Franco responds that the trial court did not err because a primary stop seat belt ordinance is invalid. In Franco's view a local authority that enacts such an ordinance exceeds its home rule powers. Franco asserts that in the Vehicle Code the legislature expressed an intent that section 12--603.1(e), the statute prohibiting a stop solely on the basis of a failure to wear a seat belt, should be uniformly applied throughout the state. Franco argues that a primary stop seat belt ordinance is invalid because it directly conflicts with this legislative intent.
As home rule units, plaintiffs' exercise of their home rule powers derives from the Illinois Constitution of 1970. Section 6(a) of article VII of the constitution defines home rule units and provides:
"[A] home rule unit may exercise any power and perform any function pertaining to its government and affairs including, but not limited to, the power to regulate for the protection of the public health, safety, morals and welfare; to license; to tax; and to incur debt." Ill. Const. 1970, art. VII, §6(a).
The constitution further provides that the "[p]owers and functions of home rule units shall be construed liberally." Ill. Const. 1970, art. VII, §6(m). Our supreme court has stated that the constitution gives home rule units "the broadest powers possible." Scadron v. City of Des Plaines, 153 Ill. 2d 164, 174 (1992).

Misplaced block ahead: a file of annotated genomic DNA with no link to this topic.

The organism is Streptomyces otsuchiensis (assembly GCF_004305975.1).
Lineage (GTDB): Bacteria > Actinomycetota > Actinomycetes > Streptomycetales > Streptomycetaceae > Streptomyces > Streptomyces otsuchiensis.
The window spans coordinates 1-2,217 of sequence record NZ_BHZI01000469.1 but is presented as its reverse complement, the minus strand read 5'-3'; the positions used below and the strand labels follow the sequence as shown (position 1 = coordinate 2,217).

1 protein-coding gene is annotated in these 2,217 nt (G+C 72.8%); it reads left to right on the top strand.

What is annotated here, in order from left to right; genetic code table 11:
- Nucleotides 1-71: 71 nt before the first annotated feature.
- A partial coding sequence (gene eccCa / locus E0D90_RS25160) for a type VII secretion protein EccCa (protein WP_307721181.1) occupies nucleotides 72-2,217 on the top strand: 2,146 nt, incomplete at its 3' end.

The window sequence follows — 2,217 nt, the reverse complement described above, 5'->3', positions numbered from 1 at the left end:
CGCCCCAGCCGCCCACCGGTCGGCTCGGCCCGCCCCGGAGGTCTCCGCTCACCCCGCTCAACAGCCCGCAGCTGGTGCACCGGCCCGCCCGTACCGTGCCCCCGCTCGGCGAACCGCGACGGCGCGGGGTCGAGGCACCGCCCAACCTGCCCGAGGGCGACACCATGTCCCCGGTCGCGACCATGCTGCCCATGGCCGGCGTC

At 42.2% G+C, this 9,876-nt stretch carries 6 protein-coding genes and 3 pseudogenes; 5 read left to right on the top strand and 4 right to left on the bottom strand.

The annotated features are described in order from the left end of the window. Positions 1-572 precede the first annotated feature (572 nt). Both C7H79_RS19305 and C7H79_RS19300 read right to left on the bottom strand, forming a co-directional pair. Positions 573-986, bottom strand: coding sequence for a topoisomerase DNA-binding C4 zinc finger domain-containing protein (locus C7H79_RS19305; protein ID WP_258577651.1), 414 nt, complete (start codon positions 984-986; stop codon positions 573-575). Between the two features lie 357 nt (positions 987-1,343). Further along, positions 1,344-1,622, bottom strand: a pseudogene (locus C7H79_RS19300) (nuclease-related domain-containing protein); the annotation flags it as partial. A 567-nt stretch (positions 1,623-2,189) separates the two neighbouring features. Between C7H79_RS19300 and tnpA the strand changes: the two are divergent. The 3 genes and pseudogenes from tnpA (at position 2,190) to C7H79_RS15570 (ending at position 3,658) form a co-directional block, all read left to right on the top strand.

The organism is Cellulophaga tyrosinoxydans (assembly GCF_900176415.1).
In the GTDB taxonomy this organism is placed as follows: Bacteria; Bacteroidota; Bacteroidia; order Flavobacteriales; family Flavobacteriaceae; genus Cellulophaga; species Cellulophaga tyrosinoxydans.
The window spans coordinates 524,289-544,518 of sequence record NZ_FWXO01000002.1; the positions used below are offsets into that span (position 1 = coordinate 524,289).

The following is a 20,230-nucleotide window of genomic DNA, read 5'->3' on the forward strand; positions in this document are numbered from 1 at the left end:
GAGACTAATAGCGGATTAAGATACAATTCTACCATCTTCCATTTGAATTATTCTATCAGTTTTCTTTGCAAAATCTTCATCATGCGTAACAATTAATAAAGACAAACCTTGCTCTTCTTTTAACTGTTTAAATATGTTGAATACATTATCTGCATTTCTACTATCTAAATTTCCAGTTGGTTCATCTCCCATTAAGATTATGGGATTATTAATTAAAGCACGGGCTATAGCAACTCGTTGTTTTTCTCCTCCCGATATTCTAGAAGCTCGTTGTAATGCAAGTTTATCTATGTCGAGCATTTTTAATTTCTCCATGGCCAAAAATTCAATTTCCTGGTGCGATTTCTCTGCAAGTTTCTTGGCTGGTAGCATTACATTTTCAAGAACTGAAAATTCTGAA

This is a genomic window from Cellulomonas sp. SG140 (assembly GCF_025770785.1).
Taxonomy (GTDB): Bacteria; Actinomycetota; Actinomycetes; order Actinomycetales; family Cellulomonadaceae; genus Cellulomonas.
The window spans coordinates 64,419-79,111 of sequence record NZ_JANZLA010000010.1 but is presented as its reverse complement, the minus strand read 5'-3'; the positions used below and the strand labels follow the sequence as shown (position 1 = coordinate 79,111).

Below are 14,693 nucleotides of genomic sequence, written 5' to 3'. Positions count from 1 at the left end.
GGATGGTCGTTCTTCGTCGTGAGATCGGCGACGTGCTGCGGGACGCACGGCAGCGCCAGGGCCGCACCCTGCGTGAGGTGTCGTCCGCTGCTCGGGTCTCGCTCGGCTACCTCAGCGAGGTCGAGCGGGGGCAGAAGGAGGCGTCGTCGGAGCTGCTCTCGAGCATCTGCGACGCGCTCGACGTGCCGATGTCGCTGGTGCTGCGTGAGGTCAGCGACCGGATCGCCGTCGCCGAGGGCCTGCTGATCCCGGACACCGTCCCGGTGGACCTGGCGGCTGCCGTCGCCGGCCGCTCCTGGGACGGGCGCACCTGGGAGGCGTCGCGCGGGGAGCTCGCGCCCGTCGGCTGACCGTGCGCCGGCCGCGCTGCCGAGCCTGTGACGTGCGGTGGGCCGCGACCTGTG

On the other hand, home rule powers are not unlimited and the legislature "may provide specifically by law for the exclusive exercise by the State of any power or function of a home rule unit other than a taxing power." Ill. Const. 1970, art. VII, §6(h). A home rule unit may exercise its home rule powers concurrently with the state unless the legislature specifically limits the concurrent exercise of home rule powers or specifically declares the state's exercise of power to be exclusive. Ill. Const. 1970, art. VII, §6(i); Village of Bolingbrook v. Citizens Utility Co. 158 Ill. 2d 133, 138 (1994). In order to limit home rule power, a statute must contain express language as to the ...